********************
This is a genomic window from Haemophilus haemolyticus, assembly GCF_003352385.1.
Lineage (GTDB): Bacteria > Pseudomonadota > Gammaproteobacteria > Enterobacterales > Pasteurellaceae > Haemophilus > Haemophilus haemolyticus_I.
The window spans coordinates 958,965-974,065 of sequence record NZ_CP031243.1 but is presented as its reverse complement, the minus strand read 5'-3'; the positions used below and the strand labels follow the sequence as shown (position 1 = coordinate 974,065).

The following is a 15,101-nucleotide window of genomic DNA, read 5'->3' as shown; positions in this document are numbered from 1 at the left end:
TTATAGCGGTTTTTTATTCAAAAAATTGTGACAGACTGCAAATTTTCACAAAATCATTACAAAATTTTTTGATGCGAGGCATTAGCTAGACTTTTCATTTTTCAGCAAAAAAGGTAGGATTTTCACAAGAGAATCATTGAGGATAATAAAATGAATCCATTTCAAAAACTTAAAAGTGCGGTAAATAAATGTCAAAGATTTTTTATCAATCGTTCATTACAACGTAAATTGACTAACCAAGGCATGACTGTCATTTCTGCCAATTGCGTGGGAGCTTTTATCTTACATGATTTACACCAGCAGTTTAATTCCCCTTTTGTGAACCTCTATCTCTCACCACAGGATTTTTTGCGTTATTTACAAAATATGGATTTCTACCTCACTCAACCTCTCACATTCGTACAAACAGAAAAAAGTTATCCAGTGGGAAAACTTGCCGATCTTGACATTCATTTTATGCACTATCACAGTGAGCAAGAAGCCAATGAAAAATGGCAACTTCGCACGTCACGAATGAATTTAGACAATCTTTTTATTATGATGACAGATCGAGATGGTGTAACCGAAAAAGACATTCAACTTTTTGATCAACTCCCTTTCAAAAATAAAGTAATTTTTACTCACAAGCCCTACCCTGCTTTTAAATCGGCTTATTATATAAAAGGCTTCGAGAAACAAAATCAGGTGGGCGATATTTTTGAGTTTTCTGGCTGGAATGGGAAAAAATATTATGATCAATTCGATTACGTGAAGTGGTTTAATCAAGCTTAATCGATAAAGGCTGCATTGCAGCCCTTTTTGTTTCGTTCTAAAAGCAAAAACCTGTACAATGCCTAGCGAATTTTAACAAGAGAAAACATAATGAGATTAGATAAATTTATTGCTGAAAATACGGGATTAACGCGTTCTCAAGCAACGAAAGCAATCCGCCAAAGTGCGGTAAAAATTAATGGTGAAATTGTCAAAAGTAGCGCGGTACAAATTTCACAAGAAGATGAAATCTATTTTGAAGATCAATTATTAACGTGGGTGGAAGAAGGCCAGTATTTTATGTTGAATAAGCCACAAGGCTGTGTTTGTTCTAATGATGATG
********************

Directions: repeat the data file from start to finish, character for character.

This is a genomic window from Haemophilus haemolyticus, assembly GCF_003352385.1.
Lineage (GTDB): Bacteria > Pseudomonadota > Gammaproteobacteria > Enterobacterales > Pasteurellaceae > Haemophilus > Haemophilus haemolyticus_I.
The window spans coordinates 958,965-974,065 of sequence record NZ_CP031243.1 but is presented as its reverse complement, the minus strand read 5'-3'; the positions used below and the strand labels follow the sequence as shown (position 1 = coordinate 974,065).

The following is a 15,101-nucleotide window of genomic DNA, read 5'->3' as shown; positions in this document are numbered from 1 at the left end:
TTATAGCGGTTTTTTATTCAAAAAATTGTGACAGACTGCAAATTTTCACAAAATCATTACAAAATTTTTTGATGCGAGGCATTAGCTAGACTTTTCATTTTTCAGCAAAAAAGGTAGGATTTTCACAAGAGAATCATTGAGGATAATAAAATGAATCCATTTCAAAAACTTAAAAGTGCGGTAAATAAATGTCAAAGATTTTTTATCAATCGTTCATTACAACGTAAATTGACTAACCAAGGCATGACTGTCATTTCTGCCAATTGCGTGGGAGCTTTTATCTTACATGATTTACACCAGCAGTTTAATTCCCCTTTTGTGAACCTCTATCTCTCACCACAGGATTTTTTGCGTTATTTACAAAATATGGATTTCTACCTCACTCAACCTCTCACATTCGTACAAACAGAAAAAAGTTATCCAGTGGGAAAACTTGCCGATCTTGACATTCATTTTATGCACTATCACAGTGAGCAAGAAGCCAATGAAAAATGGCAACTTCGCACGTCACGAATGAATTTAGACAATCTTTTTATTATGATGACAGATCGAGATGGTGTAACCGAAAAAGACATTCAACTTTTTGATCAACTCCCTTTCAAAAATAAAGTAATTTTTACTCACAAGCCCTACCCTGCTTTTAAATCGGCTTATTATATAAAAGGCTTCGAGAAACAAAATCAGGTGGGCGATATTTTTGAGTTTTCTGGCTGGAATGGGAAAAAATATTATGATCAATTCGATTACGTGAAGTGGTTTAATCAAGCTTAATCGATAAAGGCTGCATTGCAGCCCTTTTTGTTTCGTTCTAAAAGCAAAAACCTGTACAATGCCTAGCGAATTTTAACAAGAGAAAACATAATGAGATTAGATAAATTTATTGCTGAAAATACGGGATTAACGCGTTCTCAAGCAACGAAAGCAATCCGCCAAAGTGCGGTAAAAATTAATGGTGAAATTGTCAAAAGTAGCGCGGTACAAATTTCACAAGAAGATGAAATCTATTTTGAAGATCAATTATTAACGTGGGTGGAAGAAGGCCAGTATTTTATGTTGAATAAGCCACAAGGCTGTGTTTGTTCTAATGATGATG